When developing a mobile application, one of the most difficult tasks is optimizing data movement over networks, which may or may not be available. Some difficulties that a developer will face include:
- Determining the best network connection to use based on current device coverage
- Prioritizing information sent based on the network(s) that are currently available
- Implementing background synchronization to allow a user to continue to work
Developers using Windows Mobile 5.0 can make this job simpler, however. Windows Mobile 5.0 contains built-in functionality that can provide a truly optimized data synchronization application when successfully integrated with the functionality built into a data management product such as SQL Anywhere 10 from Sybase iAnywhere. SQL Anywhere 10 includes a synchronization server and client called MobiLink, as well as a small but fully functional relational database for mobile devices, called UltraLite. SQL Anywhere currently supports Windows, Linux, UNIX, Mac OS X, Palm, Symbian, and Windows Mobile.
A common architectural approach to building mobile applications includes an enterprise database on the back end -- such as SQL Server, Oracle, DB2, Adaptive Server Enterprise or even SQL Anywhere -- and SQL Anywhere as the enterprise database store on the client side. In this case, a relational database called SQL Anywhere UltraLite can be used to store the information on various endpoints, including desktops, laptops, PDAs, smartphones, and so on. Between these databases there is a MobiLink client integrated into the UltraLite database engine and a MobiLink server located in the corporate headquarters, which will manage the movement of changes. The following diagram outlines the general architecture.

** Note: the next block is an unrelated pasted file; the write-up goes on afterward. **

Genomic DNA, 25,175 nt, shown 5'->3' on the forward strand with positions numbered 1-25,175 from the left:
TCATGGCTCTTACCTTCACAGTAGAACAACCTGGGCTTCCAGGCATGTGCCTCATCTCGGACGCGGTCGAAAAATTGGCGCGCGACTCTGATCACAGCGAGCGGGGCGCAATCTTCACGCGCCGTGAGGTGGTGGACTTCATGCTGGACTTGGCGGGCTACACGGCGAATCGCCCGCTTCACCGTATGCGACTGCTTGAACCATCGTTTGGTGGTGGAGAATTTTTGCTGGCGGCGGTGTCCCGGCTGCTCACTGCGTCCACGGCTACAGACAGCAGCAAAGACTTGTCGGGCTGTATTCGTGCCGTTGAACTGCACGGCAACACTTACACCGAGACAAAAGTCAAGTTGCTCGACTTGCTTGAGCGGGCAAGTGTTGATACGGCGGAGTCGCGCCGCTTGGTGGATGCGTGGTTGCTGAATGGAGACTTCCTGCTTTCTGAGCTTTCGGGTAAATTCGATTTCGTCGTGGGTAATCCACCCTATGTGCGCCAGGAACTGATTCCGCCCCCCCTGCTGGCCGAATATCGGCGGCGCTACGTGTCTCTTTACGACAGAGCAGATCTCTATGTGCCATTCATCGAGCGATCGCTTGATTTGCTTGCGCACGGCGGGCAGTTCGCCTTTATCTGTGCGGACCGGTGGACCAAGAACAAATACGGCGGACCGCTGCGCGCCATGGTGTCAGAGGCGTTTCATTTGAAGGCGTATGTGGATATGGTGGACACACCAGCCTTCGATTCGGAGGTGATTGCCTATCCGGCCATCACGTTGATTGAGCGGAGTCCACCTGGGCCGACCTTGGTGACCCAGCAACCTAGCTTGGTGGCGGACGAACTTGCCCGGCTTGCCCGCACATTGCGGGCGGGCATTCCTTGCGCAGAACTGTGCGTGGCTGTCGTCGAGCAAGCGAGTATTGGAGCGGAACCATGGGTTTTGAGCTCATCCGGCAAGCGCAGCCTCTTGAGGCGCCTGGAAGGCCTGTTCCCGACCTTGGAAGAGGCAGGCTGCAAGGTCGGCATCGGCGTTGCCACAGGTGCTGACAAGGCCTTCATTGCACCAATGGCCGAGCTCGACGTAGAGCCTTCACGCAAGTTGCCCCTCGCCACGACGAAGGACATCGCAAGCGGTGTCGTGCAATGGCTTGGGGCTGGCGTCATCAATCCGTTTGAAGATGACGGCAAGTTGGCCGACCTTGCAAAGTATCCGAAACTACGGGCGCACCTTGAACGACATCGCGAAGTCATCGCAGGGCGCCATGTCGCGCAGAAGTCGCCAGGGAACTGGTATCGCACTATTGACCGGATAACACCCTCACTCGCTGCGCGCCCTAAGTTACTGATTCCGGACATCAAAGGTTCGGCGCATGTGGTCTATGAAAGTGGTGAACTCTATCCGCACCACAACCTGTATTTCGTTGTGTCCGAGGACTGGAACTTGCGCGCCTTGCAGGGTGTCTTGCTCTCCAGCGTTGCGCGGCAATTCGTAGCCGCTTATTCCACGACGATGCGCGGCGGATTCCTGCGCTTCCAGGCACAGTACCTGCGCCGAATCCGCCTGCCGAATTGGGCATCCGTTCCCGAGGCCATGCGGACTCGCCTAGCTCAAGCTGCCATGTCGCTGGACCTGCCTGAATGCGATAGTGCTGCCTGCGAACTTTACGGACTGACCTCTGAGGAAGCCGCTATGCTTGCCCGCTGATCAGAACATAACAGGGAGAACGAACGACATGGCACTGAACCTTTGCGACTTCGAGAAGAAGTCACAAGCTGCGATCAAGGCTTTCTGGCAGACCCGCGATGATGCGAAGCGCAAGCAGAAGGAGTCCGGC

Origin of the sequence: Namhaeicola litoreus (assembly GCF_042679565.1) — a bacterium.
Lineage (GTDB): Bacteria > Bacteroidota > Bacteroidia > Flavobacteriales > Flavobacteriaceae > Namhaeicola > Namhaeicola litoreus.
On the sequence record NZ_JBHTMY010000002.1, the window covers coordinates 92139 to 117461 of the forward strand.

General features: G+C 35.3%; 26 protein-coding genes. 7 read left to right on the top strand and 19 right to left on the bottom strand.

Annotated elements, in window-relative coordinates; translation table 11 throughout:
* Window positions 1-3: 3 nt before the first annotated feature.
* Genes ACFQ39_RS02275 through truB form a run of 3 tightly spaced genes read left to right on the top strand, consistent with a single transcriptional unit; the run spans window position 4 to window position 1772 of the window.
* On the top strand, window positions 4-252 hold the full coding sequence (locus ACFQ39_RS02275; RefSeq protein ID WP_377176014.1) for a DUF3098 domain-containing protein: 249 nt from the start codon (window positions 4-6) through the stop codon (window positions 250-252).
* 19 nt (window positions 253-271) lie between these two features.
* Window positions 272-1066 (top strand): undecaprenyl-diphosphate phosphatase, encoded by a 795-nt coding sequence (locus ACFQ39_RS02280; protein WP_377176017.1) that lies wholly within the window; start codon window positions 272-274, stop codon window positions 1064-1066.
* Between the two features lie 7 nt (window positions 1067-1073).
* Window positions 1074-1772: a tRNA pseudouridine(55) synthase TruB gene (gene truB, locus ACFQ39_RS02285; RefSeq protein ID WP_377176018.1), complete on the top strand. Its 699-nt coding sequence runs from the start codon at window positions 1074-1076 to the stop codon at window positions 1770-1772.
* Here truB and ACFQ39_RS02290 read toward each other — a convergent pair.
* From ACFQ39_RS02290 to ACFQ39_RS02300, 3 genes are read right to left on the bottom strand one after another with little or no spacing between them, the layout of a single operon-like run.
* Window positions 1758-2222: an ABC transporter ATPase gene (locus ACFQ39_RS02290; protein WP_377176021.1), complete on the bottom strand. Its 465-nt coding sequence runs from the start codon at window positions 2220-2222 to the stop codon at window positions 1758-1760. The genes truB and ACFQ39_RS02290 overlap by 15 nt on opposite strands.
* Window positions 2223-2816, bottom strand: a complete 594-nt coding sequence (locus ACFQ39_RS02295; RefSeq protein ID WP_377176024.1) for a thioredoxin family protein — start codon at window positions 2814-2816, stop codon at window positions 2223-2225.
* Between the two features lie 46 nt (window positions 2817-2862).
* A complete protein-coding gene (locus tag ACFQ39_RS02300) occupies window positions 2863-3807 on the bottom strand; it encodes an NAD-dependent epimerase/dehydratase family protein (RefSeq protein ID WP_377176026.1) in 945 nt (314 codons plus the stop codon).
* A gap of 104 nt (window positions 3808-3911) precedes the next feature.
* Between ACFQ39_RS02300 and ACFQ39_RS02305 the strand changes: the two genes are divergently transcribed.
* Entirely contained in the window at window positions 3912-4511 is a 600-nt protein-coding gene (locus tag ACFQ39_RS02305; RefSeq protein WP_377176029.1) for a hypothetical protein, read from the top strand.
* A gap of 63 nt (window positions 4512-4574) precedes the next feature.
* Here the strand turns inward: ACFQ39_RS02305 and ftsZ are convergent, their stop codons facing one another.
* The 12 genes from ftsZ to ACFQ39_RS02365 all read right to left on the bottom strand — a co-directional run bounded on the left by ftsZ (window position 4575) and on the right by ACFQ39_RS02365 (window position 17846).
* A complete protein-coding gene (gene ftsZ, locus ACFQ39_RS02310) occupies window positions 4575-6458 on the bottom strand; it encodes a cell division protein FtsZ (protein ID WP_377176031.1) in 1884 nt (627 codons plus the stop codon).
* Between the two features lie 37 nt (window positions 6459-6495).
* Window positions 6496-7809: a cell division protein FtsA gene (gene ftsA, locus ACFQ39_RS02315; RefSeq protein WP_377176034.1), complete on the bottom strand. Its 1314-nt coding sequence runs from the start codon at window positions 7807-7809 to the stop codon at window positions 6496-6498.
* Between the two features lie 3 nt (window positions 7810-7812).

Optimizing data synchronization
Tracking network states using the state and notification broker API
A major, often overlooked new feature in Windows Mobile 5 is the state and notification broker API called SNAPI. This element provides a built-in notification broker structure for the Windows Mobile 5.0 environment, which in turn enables a mobile application to be notified when certain events take place on the mobile device. These "events" could be anything from a user plugging in a Bluetooth device to the arrival of a new SMS message. You can use SNAPI to help monitor the states of the various network devices available on the PDA (Wi-Fi, GPRS, cradle, etc.). Through SNAPI, your mobile application will have the ability to determine which networks are currently available. Once this occurs, your application can choose the optimum route to communicate with a synchronization server, such as MobiLink.
Background synchronization -- the ability to synchronize changes while the user is still working with the database -- is a critical function for all mobile applications. However, there is nothing more frustrating to a user than being locked out of an application while a system is synchronizing changes. If the right solutions are used, background synchronization should be completely anonymous to the end user. Not all mobile databases have the ability to handle background synchronization, however, so it is an extremely important feature to consider when choosing a mobile database.